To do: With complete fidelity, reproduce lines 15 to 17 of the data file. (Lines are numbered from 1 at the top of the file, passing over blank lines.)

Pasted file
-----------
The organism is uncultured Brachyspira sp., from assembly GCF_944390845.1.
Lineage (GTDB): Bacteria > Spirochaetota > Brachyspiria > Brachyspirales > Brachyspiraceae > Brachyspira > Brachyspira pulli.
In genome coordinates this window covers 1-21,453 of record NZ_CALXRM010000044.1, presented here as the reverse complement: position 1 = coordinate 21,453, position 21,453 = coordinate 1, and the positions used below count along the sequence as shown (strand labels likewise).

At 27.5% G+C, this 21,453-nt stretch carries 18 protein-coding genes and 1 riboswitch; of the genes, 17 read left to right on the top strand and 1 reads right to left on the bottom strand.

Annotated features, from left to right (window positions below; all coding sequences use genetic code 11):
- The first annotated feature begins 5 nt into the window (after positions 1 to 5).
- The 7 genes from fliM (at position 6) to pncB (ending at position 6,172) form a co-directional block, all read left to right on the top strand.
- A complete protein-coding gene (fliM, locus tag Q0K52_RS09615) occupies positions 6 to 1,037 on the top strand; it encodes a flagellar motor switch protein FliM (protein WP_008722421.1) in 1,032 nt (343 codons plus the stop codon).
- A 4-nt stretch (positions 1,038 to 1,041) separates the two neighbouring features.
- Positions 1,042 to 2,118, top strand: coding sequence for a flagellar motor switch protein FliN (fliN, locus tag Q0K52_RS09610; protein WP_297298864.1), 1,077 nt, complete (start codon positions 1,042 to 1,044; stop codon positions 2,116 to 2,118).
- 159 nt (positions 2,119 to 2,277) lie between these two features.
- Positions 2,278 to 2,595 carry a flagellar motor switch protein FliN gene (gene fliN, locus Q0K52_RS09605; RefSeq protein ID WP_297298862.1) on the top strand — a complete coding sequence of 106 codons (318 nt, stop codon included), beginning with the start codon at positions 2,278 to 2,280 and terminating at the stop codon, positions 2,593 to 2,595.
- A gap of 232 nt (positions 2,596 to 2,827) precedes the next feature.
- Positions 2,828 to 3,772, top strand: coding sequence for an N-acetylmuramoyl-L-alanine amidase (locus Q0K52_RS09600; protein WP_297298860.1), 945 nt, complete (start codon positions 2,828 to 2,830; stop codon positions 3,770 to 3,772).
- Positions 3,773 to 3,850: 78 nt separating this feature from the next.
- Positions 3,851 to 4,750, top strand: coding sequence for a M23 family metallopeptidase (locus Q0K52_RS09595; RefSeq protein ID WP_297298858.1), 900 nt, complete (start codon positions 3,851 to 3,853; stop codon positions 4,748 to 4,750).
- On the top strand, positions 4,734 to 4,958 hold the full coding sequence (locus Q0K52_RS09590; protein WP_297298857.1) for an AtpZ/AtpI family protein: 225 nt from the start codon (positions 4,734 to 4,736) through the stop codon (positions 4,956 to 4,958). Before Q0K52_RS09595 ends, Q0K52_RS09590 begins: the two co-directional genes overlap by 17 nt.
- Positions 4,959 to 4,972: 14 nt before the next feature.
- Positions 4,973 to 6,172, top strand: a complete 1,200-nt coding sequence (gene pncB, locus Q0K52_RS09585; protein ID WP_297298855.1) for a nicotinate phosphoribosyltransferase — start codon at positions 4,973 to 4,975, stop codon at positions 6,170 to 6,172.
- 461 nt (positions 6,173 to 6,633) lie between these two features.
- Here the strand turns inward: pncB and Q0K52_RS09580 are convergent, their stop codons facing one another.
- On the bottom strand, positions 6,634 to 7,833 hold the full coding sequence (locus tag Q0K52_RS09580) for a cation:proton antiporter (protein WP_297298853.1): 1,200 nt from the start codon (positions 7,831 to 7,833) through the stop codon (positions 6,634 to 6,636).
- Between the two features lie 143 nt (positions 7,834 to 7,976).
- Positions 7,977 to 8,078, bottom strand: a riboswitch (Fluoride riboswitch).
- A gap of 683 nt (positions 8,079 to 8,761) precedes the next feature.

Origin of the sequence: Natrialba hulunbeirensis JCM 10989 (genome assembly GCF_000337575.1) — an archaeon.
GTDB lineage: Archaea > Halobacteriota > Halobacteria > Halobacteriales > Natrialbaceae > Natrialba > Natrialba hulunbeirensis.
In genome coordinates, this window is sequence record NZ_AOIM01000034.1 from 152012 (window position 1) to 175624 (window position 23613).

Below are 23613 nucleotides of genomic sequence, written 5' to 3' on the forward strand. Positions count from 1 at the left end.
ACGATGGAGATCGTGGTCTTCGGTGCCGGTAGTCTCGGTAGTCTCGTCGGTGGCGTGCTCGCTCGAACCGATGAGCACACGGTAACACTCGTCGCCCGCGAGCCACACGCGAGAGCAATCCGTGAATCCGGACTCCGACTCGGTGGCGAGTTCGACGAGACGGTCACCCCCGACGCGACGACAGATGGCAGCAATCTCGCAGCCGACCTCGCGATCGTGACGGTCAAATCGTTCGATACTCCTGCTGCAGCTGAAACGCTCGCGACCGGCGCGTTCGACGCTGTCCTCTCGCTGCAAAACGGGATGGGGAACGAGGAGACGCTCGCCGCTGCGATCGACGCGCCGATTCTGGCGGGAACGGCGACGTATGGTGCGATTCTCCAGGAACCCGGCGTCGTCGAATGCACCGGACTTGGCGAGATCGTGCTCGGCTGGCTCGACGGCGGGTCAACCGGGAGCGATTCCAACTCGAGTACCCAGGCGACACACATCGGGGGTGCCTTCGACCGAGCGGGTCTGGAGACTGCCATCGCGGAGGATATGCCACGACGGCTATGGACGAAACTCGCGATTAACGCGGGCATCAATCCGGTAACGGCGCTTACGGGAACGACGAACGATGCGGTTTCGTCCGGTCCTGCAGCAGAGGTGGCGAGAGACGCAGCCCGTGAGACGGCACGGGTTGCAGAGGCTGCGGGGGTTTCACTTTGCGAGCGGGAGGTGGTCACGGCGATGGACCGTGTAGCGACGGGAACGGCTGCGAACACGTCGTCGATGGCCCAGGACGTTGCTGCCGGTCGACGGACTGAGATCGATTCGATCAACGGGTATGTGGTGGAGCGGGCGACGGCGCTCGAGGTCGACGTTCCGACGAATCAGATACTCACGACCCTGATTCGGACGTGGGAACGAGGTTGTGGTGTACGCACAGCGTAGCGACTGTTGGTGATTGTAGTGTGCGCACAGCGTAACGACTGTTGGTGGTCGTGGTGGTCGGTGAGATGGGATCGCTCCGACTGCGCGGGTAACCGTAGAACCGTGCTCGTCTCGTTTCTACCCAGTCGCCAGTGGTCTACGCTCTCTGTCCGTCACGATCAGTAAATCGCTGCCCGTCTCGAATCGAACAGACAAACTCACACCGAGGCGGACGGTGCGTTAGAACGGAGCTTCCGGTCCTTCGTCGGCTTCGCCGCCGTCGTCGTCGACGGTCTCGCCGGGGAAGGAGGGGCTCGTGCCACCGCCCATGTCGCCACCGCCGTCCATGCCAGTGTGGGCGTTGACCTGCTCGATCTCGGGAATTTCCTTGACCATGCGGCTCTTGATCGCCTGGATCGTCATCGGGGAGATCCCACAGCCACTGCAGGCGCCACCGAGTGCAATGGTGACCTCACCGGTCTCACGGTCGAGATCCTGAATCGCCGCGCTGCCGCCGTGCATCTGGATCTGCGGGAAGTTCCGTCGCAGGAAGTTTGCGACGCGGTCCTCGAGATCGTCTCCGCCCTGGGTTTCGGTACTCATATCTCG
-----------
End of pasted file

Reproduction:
- Positions 3,773 to 3,850: 78 nt separating this feature from the next.
- Positions 3,851 to 4,750, top strand: coding sequence for a M23 family metallopeptidase (locus Q0K52_RS09595; RefSeq protein ID WP_297298858.1), 900 nt, complete (start codon positions 3,851 to 3,853; stop codon positions 4,748 to 4,750).
- On the top strand, positions 4,734 to 4,958 hold the full coding sequence (locus Q0K52_RS09590; protein WP_297298857.1) for an AtpZ/AtpI family protein: 225 nt from the start codon (positions 4,734 to 4,736) through the stop codon (positions 4,956 to 4,958). Before Q0K52_RS09595 ends, Q0K52_RS09590 begins: the two co-directional genes overlap by 17 nt.